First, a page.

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The Interest Of High-School Students For Hard Sciences

Yesterday I visited a high school in Venice to deliver a lecture on particle physics, and to invite...

Collaborative Science In Times Of War

I just finished reading a very nice piece on the Guardian, written by my friend and ex colleague...

Perfect Play In A Blitz Chess Game

It rarely happens to play a regular chess game with no clear mistakes. When the game is a blitz...

Scientific Wish List For 2023

Another year just started, and this is as good a time as any to line up a few wishes. Not a bucket...

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Tommaso DorigoRSS Feed of this column.

Tommaso Dorigo is an experimental particle physicist, who works for the INFN at the University of Padova, and collaborates with the CMS experiment at the CERN LHC. He coordinates the European network... Read More »

The late Martin Gardner held for many years a fantastic feature in the popular Scientific American magazine. It was called "Mathematical Games", and it was worth the whole magazine by itself, although SciAm always featured many interesting articles about scientific advancements. Upon picking the magazine up at a newsstand, "Mathematical Games" was the first article I would read as a teenager eager to learn about the endless tricks Gardner taught there, in his wonderful tale-telling style.
Chess is a wonderful game, one that contains in itself a universe of situations, choices to make, strategic concepts, tactical ideas. Through its study we realize how difficult it is to take the correct decision in a maze of opportunities, even when everything is under the sun and nothing is hidden from our view. By losing game after game with stronger opponents we get to learn the hard way -but still, within an imaginary world- that our actions have consequences. Even more: we understand that if we are sometimes powerless to choose correctly even when we have all the information available to us, we cannot possibly believe we can do that in the real world, when we have to deal with incomplete, faulty, or missing data.
Like the vast majority of readers of this column, I very strongly condemn the Russian invasion of Ukraine and the ensuing atrocities. War is never an answer to international controversies. And I would like to add: I am in favor of all sanctions that financially hit the aggressor, including cutting Russia from use of international banking circuits and similar impactful actions.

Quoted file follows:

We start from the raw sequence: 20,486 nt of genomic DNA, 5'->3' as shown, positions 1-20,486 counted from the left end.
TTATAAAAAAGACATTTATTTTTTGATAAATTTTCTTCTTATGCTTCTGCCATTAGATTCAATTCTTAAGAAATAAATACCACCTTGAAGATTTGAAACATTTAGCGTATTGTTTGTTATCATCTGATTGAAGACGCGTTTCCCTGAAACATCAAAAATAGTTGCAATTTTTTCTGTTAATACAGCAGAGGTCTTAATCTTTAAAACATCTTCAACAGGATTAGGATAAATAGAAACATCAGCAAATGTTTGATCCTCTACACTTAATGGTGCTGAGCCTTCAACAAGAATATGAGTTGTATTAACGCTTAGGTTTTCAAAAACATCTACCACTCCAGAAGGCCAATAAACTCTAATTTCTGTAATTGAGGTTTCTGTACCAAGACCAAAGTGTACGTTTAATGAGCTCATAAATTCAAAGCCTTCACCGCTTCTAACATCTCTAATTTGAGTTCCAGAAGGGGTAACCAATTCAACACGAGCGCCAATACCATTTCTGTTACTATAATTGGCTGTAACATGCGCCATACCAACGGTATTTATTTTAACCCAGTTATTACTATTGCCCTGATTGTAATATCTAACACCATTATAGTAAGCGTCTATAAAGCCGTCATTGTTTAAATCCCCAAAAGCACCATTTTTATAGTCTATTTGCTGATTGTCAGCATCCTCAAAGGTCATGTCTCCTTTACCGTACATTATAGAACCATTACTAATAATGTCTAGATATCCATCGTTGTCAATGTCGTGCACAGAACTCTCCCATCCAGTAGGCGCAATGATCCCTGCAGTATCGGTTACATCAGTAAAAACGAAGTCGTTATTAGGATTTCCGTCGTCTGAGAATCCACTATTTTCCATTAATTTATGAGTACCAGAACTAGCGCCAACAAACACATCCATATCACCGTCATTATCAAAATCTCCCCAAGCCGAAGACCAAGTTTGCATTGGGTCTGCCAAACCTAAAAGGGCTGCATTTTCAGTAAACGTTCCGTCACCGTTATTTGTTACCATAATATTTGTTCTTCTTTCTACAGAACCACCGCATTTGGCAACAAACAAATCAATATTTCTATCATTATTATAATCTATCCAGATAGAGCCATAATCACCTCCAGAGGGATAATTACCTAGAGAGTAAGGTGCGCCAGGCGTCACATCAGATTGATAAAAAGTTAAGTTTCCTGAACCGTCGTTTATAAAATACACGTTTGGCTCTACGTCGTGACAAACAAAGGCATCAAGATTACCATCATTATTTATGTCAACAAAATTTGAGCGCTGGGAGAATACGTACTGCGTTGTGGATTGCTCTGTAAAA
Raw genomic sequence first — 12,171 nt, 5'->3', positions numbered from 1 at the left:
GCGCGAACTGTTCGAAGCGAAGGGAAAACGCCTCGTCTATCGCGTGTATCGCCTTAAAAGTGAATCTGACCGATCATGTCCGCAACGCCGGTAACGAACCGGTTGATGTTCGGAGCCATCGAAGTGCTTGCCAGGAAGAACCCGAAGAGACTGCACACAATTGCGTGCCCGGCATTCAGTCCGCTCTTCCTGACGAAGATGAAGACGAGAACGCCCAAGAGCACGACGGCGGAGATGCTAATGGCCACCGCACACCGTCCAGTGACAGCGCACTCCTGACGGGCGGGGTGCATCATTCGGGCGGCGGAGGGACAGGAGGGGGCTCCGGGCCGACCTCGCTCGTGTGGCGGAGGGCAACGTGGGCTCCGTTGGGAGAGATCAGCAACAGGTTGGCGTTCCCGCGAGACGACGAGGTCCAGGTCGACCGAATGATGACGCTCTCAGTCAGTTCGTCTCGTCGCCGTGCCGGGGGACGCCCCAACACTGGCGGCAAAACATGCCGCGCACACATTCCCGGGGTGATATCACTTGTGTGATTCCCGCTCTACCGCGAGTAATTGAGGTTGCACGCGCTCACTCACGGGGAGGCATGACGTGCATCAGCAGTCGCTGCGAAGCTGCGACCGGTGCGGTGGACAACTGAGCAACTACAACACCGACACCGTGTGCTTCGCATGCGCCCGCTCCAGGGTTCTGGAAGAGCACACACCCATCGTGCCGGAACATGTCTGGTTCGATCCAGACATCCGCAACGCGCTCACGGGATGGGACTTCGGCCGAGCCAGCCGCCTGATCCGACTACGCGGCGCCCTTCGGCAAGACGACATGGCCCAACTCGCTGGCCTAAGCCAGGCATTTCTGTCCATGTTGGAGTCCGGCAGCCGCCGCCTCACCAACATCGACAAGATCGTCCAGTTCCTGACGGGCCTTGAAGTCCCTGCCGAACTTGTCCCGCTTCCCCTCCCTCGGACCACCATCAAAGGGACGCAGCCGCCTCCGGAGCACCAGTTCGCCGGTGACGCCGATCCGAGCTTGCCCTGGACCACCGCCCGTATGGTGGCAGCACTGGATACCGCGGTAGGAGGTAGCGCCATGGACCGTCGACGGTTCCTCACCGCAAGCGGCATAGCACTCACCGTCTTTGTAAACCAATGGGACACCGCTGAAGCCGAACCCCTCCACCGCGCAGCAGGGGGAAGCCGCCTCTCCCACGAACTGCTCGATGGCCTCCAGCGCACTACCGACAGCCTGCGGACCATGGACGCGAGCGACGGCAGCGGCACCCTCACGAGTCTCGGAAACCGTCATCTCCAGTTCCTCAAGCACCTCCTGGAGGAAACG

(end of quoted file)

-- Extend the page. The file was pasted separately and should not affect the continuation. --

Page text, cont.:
That said, I will say here what I think about this ongoing rush to find ways to hurt a country whose citizens are largely innocent of their leader's crimes. I think most of these creative initiatives are counter-productive, reaching the nonsensical, the irrational, and the plain nuts. 
Over the course of the past two decades we have witnessed the rise of deep learning as a paradigm-changing technology. Deep learning allows algorithms to dramatically improve their performance on multivariate analysis tasks. Deep neural networks, in particular, are very flexible models capable of effective generalization of available data, with unbeatable results in their predictions. Indeed, from the outside, nowadays it looks as if the game changer in predictive analysis was the construction of large neural network architectures. But it was not.
The behaviour of matter at quantum level includes a number of surprising effects, which we are lucky enough to be able to study and observe in different physical systems. Some of these effects are due to the radically different properties of particles endowed with integer amounts of spin (which we call bosons), and particles endowed with half-integer amounts of spin (which we call fermions).
Creativity is one of the things that really makes us human - in fact, a number of human activities which we identify as specific of our nature, and which we believe could hardly be mimicked by artificial intelligence, rely on our inventiveness and capability of creating new objects, images, concepts, methods, or finding new purpose in old tools. Art, among all of these activities, is the quintessential result of our willful act of creating beauty - or even ugliness, if that is considered a worthy pursuit by the artist.